Catullus | Critical Essay by John Ferguson

This literature criticism consists of approximately 21 pages of analysis & critique of Catullus.
This section contains 6,260 words
(approx. 21 pages at 300 words per page)
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SOURCE: "The Poems (1)" and "The Poems (2)," in Catullus, Oxford at the Clarendon Press, 1988, pp. 24-31, 32-9.

Below, Ferguson provides an overview of the Lesbia poems, the elegies, and four long poems; two marriage-hymns ("Poem 61" and "Poem 62'), "Attis" ("Poem 63,"), and "Poem 64."'

The Lesbia-poems

Catullus chooses to introduce his readers to the woman central to his life in the two poems about her pet sparrow. She is not there identified even by the pseudonym Lesbia, but, whatever other women there may have been in the poet's life, there is no serious doubt that all the six love-poems in the first eleven refer to the same woman. We have come to appreciate that the first of these ('2') is a hymn, the sparrow who drew Aphrodite's carriage taking on her divinity, that it stands within Hellenistic traditions, and that the language is highly erotic in...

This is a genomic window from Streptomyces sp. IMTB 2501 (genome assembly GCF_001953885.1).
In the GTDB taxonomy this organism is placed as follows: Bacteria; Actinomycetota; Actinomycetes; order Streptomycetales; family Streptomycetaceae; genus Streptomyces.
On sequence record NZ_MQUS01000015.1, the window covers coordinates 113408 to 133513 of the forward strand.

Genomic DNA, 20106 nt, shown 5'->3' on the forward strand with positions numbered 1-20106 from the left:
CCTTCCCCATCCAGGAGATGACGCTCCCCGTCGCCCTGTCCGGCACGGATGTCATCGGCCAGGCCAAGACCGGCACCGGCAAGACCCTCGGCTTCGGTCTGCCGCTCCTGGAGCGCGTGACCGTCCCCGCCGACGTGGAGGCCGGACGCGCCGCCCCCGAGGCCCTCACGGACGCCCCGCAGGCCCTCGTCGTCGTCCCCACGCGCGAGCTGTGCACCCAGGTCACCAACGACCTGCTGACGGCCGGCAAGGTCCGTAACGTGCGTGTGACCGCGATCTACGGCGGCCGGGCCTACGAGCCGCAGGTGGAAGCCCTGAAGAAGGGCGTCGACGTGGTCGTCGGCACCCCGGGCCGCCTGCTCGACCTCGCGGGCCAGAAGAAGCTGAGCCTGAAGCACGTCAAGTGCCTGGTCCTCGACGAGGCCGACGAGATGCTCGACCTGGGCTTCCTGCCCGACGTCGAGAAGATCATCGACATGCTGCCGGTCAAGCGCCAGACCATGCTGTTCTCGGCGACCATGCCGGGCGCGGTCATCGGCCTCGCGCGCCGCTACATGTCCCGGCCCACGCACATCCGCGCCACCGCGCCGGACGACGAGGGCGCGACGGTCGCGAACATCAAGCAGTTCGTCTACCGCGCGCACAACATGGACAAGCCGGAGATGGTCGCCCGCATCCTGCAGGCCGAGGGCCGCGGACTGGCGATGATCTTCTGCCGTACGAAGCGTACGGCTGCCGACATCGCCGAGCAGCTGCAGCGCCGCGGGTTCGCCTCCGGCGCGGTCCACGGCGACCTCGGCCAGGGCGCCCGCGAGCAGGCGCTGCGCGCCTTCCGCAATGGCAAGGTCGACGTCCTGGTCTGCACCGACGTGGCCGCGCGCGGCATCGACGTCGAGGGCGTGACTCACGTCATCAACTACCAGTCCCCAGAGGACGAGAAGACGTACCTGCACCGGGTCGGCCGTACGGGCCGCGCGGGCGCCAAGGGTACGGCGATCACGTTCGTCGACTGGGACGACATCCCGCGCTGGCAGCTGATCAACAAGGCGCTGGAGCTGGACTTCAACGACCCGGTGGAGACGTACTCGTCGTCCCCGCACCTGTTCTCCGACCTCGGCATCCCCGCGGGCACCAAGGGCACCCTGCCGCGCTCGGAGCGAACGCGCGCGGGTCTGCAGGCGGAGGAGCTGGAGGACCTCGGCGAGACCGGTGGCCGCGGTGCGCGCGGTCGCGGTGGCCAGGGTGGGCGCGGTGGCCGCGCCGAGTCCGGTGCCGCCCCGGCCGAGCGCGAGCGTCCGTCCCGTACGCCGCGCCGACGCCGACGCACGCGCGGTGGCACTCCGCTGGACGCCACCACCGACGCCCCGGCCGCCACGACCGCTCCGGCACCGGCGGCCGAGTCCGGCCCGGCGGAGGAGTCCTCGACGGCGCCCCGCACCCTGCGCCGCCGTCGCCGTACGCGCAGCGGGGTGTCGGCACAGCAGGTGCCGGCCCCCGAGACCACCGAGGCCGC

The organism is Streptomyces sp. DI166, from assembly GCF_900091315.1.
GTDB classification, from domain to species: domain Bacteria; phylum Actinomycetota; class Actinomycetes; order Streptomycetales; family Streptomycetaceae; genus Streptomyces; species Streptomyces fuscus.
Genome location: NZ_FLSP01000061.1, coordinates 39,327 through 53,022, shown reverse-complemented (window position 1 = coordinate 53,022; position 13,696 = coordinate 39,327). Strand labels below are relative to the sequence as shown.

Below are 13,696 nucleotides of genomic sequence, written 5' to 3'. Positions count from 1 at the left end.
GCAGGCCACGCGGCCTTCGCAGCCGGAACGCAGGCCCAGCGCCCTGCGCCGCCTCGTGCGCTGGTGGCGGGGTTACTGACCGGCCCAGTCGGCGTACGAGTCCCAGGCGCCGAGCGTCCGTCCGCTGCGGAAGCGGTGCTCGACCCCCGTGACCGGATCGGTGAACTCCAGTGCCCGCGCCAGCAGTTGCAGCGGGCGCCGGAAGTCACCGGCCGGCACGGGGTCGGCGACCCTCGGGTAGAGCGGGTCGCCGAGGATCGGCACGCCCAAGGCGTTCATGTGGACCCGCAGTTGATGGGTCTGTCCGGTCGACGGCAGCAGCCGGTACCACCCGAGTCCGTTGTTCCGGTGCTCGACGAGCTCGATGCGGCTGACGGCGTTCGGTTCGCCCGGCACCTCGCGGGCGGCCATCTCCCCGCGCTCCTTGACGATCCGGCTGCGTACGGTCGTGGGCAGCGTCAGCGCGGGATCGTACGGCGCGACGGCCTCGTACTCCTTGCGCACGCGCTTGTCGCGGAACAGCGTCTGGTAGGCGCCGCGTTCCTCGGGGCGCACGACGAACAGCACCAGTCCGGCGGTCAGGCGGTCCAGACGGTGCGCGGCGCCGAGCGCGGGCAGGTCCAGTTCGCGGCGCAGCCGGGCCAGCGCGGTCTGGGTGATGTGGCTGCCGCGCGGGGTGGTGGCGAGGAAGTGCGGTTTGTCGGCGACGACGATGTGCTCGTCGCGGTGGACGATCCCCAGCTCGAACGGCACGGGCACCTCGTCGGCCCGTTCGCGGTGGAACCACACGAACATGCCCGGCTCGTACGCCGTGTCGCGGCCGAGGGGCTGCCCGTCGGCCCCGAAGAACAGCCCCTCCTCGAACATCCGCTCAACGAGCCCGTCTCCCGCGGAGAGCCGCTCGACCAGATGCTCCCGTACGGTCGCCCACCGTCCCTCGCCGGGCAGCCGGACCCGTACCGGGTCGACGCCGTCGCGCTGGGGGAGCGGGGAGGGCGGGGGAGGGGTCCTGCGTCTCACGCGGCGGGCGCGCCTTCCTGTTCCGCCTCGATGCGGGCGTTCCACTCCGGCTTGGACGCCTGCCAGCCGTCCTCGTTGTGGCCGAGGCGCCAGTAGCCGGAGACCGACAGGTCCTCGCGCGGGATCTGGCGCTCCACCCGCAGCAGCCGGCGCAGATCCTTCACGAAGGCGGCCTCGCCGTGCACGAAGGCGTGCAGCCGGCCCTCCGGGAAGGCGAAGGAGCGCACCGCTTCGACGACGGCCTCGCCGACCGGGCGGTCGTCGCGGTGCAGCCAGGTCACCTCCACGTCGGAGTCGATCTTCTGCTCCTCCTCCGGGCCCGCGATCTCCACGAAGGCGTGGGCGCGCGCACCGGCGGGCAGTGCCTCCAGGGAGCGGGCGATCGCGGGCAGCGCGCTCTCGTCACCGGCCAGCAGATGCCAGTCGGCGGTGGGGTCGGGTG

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This section contains 6,260 words
(approx. 21 pages at 300 words per page)
Buy the Critical Essay by John Ferguson
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Literature Criticism Series
Critical Essay by John Ferguson from Literature Criticism Series. ©2005-2006 Thomson Gale, a part of the Thomson Corporation. All rights reserved.
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